In an earlier post, ASX to take a harder line on early stage IPOs, we highlighted some of the key changes proposed by ASX to the admission requirements for a listing on the exchange.
The ASX consultation process for the proposed amendments closed on 24 June 2016, with the changes initially anticipated to take effect from 1 September 2016. The transition date has, however, been delayed to 19 December 2016 following extensive industry feedback to ASX.
The level of feedback perhaps reflects a concern that the changes, if adopted, are likely to have a significant impact on small cap IPO candidates and back-door listings.
In the context of backdoor listings, ASX’s initial consultation paper included a range of amendments, primarily through an overhaul to Guidance Note 12 (on ‘Significant Changes to Activities’). ASX has already implemented a change which brings forward the date of suspension of a company’s trading immediately upon the relevant transaction being announced until the entity has re-complied with ASX’s admission requirements (the date used to be set with reference to the date of the shareholder meeting called for the purposes of approving the transaction). ASX has acknowledged this change effectively puts backdoor listings on the same footing as front door listings. In turn, suspension may impact the disclosure (prospectus) requirements for any contemplated capital raising.
Another key proposed change is an amendment to the conditions an entity undertaking a back door listing had to meet to qualify for relief from the '20 cent' rule (which requires shares to be issued with, or have a sale price of, a minimum of $0.20). Prior to the consultation paper, a company was required to satisfy the following conditions to obtain an exemption to the ’20 cent’ rule:
- the issue price of any securities (excluding options) is not less than $0.02 and the issue price is specifically approved by shareholders as part of their approval of the transaction, and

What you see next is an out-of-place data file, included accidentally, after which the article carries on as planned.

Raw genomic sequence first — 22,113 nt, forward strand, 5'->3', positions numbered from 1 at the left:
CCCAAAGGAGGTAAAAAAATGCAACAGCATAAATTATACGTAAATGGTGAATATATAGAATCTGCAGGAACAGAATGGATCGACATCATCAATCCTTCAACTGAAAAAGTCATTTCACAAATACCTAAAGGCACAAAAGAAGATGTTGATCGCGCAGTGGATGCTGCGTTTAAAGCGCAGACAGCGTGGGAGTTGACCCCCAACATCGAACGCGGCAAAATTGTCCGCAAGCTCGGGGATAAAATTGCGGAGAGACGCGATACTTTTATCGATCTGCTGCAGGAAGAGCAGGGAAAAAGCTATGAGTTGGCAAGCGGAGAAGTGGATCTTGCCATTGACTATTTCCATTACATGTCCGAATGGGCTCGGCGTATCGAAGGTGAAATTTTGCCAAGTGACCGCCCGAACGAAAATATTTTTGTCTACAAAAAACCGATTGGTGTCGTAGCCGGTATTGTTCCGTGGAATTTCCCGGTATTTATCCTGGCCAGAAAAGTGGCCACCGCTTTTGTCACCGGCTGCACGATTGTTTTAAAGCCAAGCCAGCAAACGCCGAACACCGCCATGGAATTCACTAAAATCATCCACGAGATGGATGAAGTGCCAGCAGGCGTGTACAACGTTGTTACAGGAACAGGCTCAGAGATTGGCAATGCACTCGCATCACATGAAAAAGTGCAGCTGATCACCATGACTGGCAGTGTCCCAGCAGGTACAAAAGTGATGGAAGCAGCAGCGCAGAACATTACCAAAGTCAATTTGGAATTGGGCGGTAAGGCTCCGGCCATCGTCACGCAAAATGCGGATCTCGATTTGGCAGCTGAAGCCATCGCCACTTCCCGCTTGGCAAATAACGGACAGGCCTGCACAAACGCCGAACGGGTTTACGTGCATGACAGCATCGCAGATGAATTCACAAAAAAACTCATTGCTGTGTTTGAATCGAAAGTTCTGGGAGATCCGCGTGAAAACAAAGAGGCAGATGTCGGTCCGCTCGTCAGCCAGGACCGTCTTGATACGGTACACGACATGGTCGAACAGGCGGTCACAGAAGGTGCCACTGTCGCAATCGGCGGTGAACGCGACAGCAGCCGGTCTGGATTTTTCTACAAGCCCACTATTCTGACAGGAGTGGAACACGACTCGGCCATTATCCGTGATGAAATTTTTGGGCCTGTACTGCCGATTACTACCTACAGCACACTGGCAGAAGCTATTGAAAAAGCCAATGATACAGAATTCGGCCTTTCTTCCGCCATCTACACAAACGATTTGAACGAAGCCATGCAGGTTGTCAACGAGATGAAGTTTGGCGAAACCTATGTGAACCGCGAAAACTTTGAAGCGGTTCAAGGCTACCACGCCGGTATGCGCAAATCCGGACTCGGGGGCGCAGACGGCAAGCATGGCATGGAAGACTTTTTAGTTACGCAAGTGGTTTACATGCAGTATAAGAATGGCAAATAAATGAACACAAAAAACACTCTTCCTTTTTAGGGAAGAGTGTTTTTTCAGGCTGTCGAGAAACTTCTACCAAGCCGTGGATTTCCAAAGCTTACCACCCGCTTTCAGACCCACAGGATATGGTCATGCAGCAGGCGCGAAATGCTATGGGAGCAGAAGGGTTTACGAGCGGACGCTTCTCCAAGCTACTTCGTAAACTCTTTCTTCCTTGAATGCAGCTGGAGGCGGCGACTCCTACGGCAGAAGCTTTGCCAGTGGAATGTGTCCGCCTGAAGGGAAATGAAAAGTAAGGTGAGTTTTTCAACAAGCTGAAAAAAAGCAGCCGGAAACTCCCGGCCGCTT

- ASX is satisfied that the entity’s capital structure will be appropriate for a listed entity after completion of the transaction.
The consultation paper proposed an additional condition - that the price at which the entity’s securities last traded on ASX is not less than $0.02 per share.
Having considered the feedback received from stakeholders in response to the proposed amendments, ASX has decided to modify the additional condition so that it now requires either:
- the price at which the entity's securities traded on ASX over the 20 trading days preceding the date of the announcement of the proposed transaction (or, if the entity was already suspended at the time of the announcement, the last 20 trading days prior to its suspension) was not less than $0.02 each, or
- the entity announces at the same time that it announces the proposed transaction that it intends to consolidate its securities at a specified ratio that will be sufficient, based on the lowest price at which the entity’s securities traded over the 20 trading days referred to previously, to achieve a market value for its securities of not less than $0.02 each.
These revised conditions take effect immediately.
ASX has also included a warning statement in the amended Guidance Note 12 that it will closely examine capital raisings by both target listed entities and unlisted companies to ensure they do not undermine the spirit and intent of the ‘20 cent’ rule or the policy considerations that underpin when ASX will consider granting relief from that rule. This change will also take effect immediately.
Additional feedback on the proposed amendments more broadly includes:
- further thought needs to be given on how best to facilitate access to capital for early-stage and start-up enterprises, given that the proposals from ASX will make it harder to source capital through an ASX listing. For example, in the context of the requirement to provide three years of unmodified audited accounts, concerns have been raised that not enough consideration has been given to early-stage and start-up enterprises in rapidly evolving industries which often have a limited operating history, and
- if the minimum holding requirement for spread is increased, there is a risk that smaller issuers will tailor their offerings so that shares can only be applied for in $5,000 parcels to ensure that they satisfy the spread requirement. This may exclude many small retail investors from participating in IPOs.
ASX is currently considering the feedback received, including undertaking targeted discussions with stakeholders to assist in finalising the proposed changes. ASX’s reaction to current feedback indicates willingness by ASX to engage with key stakeholders to continue to refine the modified admission requirements.
A further iteration of the proposed amendments is expected to be released by ASX in September or October.